We’ve all heard the old adages:

“If you can’t say anything nice about a person, don’t say anything at all.”
“It is better to be quiet and to let people think you might be ignorant than to speak up and confirm it.”

We also know that sometimes we are so eager to impress or so fearful of silence that we almost can’t help blurting out something — almost anything — to fill the void.

St. Ignatius of Loyola almost certainly would have advised you to adhere to the adages and let the silence happen if it must. In any event, he was a consistent critic of what he called “idle words.” Here’s what he had to say about them:

“Among other sins of the tongue that we must avoid are idle words. No idle word should be uttered. I understand a word to be idle when it serves no good purpose, either for myself or for another, and was not intended to do so. Hence, words are never idle when spoken for any useful purpose, or when meant to serve the good of one’s own soul or that of another…”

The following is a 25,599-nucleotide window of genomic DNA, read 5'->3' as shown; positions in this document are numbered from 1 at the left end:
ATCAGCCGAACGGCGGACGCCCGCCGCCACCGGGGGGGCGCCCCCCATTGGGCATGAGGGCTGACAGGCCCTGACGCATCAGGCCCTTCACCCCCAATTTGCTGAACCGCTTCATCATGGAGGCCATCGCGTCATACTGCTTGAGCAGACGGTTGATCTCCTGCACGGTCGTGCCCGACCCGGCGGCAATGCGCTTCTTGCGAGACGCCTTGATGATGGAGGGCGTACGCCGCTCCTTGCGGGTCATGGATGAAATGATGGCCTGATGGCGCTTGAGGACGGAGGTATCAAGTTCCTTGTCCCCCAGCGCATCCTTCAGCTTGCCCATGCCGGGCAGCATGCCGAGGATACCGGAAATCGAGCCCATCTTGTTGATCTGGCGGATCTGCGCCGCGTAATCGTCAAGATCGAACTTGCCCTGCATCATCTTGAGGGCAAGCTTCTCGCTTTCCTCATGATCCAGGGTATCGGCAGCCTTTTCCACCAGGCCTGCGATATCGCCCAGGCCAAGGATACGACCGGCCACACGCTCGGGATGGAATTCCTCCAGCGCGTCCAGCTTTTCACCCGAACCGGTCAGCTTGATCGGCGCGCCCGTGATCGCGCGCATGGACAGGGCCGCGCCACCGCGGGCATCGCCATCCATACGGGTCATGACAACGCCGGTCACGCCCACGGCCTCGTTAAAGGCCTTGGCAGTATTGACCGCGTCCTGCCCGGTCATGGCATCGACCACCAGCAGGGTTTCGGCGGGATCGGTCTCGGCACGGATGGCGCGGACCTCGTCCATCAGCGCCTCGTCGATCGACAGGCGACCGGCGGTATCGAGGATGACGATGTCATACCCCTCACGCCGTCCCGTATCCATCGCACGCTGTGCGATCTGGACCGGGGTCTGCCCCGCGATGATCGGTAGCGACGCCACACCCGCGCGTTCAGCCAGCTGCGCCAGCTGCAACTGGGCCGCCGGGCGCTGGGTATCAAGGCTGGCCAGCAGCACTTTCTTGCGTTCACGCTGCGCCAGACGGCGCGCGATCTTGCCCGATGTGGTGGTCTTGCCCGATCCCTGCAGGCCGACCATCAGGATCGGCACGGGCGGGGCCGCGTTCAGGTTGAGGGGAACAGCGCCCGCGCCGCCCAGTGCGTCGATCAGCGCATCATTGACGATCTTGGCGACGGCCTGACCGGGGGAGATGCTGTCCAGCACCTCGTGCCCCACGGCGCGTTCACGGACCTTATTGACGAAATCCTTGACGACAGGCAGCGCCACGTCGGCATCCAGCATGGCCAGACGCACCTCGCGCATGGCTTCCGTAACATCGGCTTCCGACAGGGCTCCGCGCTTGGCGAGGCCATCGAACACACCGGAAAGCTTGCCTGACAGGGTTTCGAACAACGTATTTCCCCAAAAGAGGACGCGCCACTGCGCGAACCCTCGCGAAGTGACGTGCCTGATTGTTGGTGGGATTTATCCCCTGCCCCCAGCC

It was also his opinion that silence had value, because it’s in silence that kindness, consideration and understanding grow. 

That’s another way of saying that when we take the time to listen and to really hear what others are saying rather than jumping in constantly to assert our own views, we come away from a conversation knowing a lot more about the other person — and perhaps, through them, about the world.

Adapted and used with permission from Take Five: On-the-Job Meditations with St. Ignatius by Mike Aquilina and Fr. Kris D. Stubna, Copyright © by Our Sunday Visitor Publishing Division, Our Sunday Visitor, Inc.

Copyright © 2012 Yeshua Catholic International Leadership Institute, 208 E. North St., Durand, IL  61024. Any part of this newsletter may be reproduced so long as there is full attribution, our web site is listed, and any electronic reproduction includes a link to our site: